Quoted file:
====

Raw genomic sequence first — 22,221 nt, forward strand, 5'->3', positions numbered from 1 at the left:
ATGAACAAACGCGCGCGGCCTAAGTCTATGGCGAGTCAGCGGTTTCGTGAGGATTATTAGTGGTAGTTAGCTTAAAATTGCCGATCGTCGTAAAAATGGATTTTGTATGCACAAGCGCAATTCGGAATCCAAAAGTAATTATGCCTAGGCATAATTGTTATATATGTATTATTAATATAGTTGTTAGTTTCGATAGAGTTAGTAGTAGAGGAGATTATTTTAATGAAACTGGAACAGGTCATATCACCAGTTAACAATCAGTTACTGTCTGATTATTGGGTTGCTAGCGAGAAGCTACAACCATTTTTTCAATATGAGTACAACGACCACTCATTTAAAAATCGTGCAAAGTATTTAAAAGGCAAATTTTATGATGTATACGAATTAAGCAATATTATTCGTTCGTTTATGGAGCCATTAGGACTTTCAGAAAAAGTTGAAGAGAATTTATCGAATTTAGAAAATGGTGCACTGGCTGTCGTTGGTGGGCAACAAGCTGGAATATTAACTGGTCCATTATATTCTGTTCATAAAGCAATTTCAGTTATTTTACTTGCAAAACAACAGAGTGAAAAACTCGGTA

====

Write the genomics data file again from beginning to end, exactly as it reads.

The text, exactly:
Raw genomic sequence first — 22,221 nt, forward strand, 5'->3', positions numbered from 1 at the left:
ATGAACAAACGCGCGCGGCCTAAGTCTATGGCGAGTCAGCGGTTTCGTGAGGATTATTAGTGGTAGTTAGCTTAAAATTGCCGATCGTCGTAAAAATGGATTTTGTATGCACAAGCGCAATTCGGAATCCAAAAGTAATTATGCCTAGGCATAATTGTTATATATGTATTATTAATATAGTTGTTAGTTTCGATAGAGTTAGTAGTAGAGGAGATTATTTTAATGAAACTGGAACAGGTCATATCACCAGTTAACAATCAGTTACTGTCTGATTATTGGGTTGCTAGCGAGAAGCTACAACCATTTTTTCAATATGAGTACAACGACCACTCATTTAAAAATCGTGCAAAGTATTTAAAAGGCAAATTTTATGATGTATACGAATTAAGCAATATTATTCGTTCGTTTATGGAGCCATTAGGACTTTCAGAAAAAGTTGAAGAGAATTTATCGAATTTAGAAAATGGTGCACTGGCTGTCGTTGGTGGGCAACAAGCTGGAATATTAACTGGTCCATTATATTCTGTTCATAAAGCAATTTCAGTTATTTTACTTGCAAAACAACAGAGTGAAAAACTCGGTA